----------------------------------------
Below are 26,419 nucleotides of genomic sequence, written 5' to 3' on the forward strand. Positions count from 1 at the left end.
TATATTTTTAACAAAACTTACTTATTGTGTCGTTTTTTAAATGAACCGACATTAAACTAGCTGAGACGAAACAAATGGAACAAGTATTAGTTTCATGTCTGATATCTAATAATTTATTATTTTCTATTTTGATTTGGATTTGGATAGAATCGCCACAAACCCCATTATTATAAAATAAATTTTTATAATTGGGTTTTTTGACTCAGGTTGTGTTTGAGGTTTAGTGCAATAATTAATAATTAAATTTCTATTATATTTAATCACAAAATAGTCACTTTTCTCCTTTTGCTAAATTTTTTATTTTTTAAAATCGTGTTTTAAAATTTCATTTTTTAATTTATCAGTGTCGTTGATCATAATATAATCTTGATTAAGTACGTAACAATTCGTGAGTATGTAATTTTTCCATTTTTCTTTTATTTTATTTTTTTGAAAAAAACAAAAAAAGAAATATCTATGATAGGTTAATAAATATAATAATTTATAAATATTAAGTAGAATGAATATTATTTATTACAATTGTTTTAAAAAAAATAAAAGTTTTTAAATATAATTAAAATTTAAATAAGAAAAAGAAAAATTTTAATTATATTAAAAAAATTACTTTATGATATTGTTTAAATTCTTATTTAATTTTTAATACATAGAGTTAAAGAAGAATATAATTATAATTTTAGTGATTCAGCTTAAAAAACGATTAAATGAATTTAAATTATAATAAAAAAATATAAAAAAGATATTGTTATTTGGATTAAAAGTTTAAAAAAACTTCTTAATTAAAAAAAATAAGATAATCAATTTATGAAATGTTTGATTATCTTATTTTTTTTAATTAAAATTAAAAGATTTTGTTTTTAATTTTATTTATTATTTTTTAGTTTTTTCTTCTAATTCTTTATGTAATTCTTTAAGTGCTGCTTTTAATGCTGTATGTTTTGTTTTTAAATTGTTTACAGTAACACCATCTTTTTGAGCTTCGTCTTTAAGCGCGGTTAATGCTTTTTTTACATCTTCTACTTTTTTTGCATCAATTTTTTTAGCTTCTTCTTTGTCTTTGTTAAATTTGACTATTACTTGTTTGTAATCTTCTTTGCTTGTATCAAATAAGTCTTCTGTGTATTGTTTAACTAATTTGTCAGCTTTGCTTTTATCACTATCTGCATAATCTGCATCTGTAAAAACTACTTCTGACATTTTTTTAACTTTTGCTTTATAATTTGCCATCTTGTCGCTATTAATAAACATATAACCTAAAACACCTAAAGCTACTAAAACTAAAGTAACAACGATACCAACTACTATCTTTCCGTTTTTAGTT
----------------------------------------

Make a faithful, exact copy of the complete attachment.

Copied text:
Below are 26,419 nucleotides of genomic sequence, written 5' to 3' on the forward strand. Positions count from 1 at the left end.
TATATTTTTAACAAAACTTACTTATTGTGTCGTTTTTTAAATGAACCGACATTAAACTAGCTGAGACGAAACAAATGGAACAAGTATTAGTTTCATGTCTGATATCTAATAATTTATTATTTTCTATTTTGATTTGGATTTGGATAGAATCGCCACAAACCCCATTATTATAAAATAAATTTTTATAATTGGGTTTTTTGACTCAGGTTGTGTTTGAGGTTTAGTGCAATAATTAATAATTAAATTTCTATTATATTTAATCACAAAATAGTCACTTTTCTCCTTTTGCTAAATTTTTTATTTTTTAAAATCGTGTTTTAAAATTTCATTTTTTAATTTATCAGTGTCGTTGATCATAATATAATCTTGATTAAGTACGTAACAATTCGTGAGTATGTAATTTTTCCATTTTTCTTTTATTTTATTTTTTTGAAAAAAACAAAAAAAGAAATATCTATGATAGGTTAATAAATATAATAATTTATAAATATTAAGTAGAATGAATATTATTTATTACAATTGTTTTAAAAAAAATAAAAGTTTTTAAATATAATTAAAATTTAAATAAGAAAAAGAAAAATTTTAATTATATTAAAAAAATTACTTTATGATATTGTTTAAATTCTTATTTAATTTTTAATACATAGAGTTAAAGAAGAATATAATTATAATTTTAGTGATTCAGCTTAAAAAACGATTAAATGAATTTAAATTATAATAAAAAAATATAAAAAAGATATTGTTATTTGGATTAAAAGTTTAAAAAAACTTCTTAATTAAAAAAAATAAGATAATCAATTTATGAAATGTTTGATTATCTTATTTTTTTTAATTAAAATTAAAAGATTTTGTTTTTAATTTTATTTATTATTTTTTAGTTTTTTCTTCTAATTCTTTATGTAATTCTTTAAGTGCTGCTTTTAATGCTGTATGTTTTGTTTTTAAATTGTTTACAGTAACACCATCTTTTTGAGCTTCGTCTTTAAGCGCGGTTAATGCTTTTTTTACATCTTCTACTTTTTTTGCATCAATTTTTTTAGCTTCTTCTTTGTCTTTGTTAAATTTGACTATTACTTGTTTGTAATCTTCTTTGCTTGTATCAAATAAGTCTTCTGTGTATTGTTTAACTAATTTGTCAGCTTTGCTTTTATCACTATCTGCATAATCTGCATCTGTAAAAACTACTTCTGACATTTTTTTAACTTTTGCTTTATAATTTGCCATCTTGTCGCTATTAATAAACATATAACCTAAAACACCTAAAGCTACTAAAACTAAAGTAACAACGATACCAACTACTATCTTTCCGTTTTTAGTT